Epilog first impressions


I know a lot of people here are pros with multiple lasers under their belt (hmm, that sounds weird), but the only experience I had prior to owning a Glowforge was a dying Full Spectrum machine at a maker space at work. It took a dozen passes to cut through 1/8" acrylic and shortly after gave up the ghost.

We got a new one, though, an Epilog Mini 24, and last week I spent a very short time trying to help set it up. It was an interesting experience, so I thought I’d share my impressions here. This is by no means a fair comparison or a review or anything like that. Just what I noticed straight out of the box and during our first run attempt. Also worth keeping in mind, I believe this machine costs a fair bit more than the Glowforge. I was not involved in the purchasing, and it’s one of those “call a distributor for a quote” things, but some web searches suggest it goes for something like $19,000. That’s not including the huge BOFA filter which I think alone costs more than my Glowforge.

Anyway. First things first. It’s a boxy box. It’s not an object of art, but it’s not quite as bad as the scrapyard sheet metal look of the Full Spectrum. It has quite a bit of z height. I don’t know the specs, but certainly can handle taller objects than the Glowforge. It has a motorized bed that moves up and down to focus, which seems straightforward compared to the complex focusing in the Glowforge head. Autofocus too, via a mechanical probe that touches the material as the bed raises up. And of course, limit switches to find its zero position. Mechanically, it seems simpler with fewer overengineered parts to break down.

One thing that surprised me was that it’s air cooled. I thought that was fairly unique to the Glowforge, and the thing I hated most of all about our old machine was the bucket of water and aquarium pump it used for cooling. Messy and gross. But this one doesn’t have that problem. I don’t know what the environmental parameters are, so it’ll be interesting to see if it overheats like the Glowforge does. It has quite a few fans on the top. On the topic of fans, I don’t think it has an exhaust fan. I could be wrong, since it’s hooked up to the BOFA, but I think if you want to exhaust it outside, you need to supply your own blower. Finally on the topic of fans, the air assist is also external. It has a small port in the back that you need to supply an air feed to. Ours came with a small air pump to plug in there, not sure if that’s standard equipment. The whole contraption is very loud between the fans on the laser, the air pump, and the air filter.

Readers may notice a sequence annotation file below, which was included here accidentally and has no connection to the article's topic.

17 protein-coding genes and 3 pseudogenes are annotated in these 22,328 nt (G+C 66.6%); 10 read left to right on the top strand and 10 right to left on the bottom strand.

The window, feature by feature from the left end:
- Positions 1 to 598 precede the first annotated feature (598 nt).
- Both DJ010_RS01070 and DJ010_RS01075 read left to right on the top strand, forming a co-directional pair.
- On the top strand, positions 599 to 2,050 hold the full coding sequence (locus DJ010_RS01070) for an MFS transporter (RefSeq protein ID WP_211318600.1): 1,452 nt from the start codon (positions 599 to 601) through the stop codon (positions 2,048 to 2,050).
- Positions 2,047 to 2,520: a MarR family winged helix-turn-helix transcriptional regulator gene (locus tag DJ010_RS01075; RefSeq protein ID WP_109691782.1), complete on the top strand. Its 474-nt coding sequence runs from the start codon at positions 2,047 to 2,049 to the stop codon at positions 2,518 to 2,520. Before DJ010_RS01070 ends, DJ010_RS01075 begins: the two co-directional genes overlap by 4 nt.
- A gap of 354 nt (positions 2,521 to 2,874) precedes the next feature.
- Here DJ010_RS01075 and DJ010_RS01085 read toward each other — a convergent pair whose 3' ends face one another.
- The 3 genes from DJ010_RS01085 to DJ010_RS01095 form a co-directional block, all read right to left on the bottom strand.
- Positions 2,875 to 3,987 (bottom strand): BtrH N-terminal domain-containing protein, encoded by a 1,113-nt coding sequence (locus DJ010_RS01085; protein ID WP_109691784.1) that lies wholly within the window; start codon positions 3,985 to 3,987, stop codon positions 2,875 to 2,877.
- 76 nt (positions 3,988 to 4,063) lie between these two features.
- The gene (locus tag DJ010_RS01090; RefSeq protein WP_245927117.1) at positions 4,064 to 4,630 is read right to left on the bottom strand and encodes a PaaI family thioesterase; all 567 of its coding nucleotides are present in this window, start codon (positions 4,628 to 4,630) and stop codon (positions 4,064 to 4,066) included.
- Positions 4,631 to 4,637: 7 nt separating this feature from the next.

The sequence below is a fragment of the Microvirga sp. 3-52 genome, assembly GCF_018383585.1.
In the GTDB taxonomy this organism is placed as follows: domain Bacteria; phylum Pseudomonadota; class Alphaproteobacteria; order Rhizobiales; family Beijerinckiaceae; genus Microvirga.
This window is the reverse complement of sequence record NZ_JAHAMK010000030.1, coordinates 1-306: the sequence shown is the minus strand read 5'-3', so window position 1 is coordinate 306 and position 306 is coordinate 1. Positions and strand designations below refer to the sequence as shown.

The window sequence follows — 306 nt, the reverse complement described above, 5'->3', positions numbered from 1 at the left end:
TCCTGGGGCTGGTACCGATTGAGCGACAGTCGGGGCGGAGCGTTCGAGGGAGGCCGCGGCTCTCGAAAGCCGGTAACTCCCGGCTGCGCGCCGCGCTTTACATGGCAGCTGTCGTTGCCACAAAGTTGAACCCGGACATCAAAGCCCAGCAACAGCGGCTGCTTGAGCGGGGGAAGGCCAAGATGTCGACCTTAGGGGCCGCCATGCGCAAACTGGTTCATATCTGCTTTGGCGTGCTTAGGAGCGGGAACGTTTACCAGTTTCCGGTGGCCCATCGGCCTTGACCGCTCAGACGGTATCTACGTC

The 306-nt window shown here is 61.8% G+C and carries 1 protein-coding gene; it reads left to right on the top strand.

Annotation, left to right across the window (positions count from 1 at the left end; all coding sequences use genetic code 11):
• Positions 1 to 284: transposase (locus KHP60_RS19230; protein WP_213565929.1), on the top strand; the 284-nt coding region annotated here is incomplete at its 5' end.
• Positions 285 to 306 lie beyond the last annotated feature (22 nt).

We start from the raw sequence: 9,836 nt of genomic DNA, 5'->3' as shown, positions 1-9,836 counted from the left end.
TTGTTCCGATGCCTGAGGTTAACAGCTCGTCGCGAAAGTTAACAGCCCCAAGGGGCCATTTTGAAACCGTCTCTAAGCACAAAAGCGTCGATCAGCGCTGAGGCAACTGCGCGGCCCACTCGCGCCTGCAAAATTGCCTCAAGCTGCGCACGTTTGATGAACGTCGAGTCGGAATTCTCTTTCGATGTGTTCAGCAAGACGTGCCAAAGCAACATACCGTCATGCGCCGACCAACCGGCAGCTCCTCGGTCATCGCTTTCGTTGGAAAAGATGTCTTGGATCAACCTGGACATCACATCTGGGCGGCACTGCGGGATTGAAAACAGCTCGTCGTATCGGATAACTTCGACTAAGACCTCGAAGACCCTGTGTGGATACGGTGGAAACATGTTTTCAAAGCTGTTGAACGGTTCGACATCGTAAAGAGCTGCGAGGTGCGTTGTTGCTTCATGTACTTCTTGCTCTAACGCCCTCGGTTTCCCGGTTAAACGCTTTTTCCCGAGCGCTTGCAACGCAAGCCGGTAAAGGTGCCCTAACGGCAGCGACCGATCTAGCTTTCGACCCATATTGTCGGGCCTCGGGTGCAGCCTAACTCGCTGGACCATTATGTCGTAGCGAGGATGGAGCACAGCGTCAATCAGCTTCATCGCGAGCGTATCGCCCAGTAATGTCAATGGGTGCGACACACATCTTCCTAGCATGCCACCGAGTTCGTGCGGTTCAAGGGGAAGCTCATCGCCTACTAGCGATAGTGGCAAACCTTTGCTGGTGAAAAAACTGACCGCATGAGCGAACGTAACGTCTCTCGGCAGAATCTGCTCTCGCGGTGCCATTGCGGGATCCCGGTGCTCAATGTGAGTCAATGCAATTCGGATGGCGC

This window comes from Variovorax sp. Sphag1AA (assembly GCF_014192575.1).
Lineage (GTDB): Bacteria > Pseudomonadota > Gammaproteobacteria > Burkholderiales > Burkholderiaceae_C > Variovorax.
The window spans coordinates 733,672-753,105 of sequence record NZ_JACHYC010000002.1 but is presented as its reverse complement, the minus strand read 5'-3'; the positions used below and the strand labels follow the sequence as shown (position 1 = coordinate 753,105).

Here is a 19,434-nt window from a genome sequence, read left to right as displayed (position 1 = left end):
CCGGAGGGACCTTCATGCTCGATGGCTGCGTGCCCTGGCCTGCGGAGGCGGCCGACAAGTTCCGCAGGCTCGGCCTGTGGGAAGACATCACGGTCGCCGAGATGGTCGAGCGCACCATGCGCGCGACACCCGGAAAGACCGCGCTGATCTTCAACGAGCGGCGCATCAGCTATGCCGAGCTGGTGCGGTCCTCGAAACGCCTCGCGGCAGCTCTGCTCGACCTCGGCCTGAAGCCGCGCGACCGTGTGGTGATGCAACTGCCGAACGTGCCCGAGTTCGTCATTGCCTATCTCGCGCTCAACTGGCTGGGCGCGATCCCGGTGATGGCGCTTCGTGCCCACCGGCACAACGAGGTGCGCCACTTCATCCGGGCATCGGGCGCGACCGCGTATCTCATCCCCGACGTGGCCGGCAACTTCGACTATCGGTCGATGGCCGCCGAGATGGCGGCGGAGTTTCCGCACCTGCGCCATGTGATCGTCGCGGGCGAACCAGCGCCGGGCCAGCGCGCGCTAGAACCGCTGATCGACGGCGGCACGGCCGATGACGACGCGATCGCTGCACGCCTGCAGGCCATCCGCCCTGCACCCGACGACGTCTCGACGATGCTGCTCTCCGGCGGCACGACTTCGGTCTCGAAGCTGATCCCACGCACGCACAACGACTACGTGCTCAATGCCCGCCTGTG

There’s a small control panel where you can do basic things like turn on and off the red dot, raise and lower the bed, and start and stop jobs. It has the most unusual method of setting a new home position: you toggle an option in the menu to power off the stepper motors, then grab the head and move it to wherever you want. It’s certainly fast, but if the Glowforge is overengineered, this feature goes a bit too far in the opposite direction IMO. Speaking of low tech, how do you preview a job? Turn on the red dot laser via the control panel, then run the machine with the lid open. This prevents the main laser from firing, but it still runs the job. I works, but seems like it should just be a software option to run a preview.

And now we get into the meat of the thing. The software. Oh my god. I thought the software for our Full Spectrum machine was horrible. I had two hours available to help with this machine, and the entire time was spent fighting with their horrible print driver to try to get it to do what we wanted. Literally, I went down to help, we spent a solid two hours on failed attempts to cut something, and then I had to leave. I’m 42 years old, I have spent all my waking hours with computers, I own a laser cutter, and I work as an engineering manager at Google. Another Google engineer and I spent two hours trying to get a piece of software to work and we couldn’t do it. Getting the damned thing working is only the first step. This is in a shared-access maker space, so we need a way for people, with only basic safety training, to be able to walk in and use the machine. I am seriously worried about whether that’s going to be possible. It’s that bad.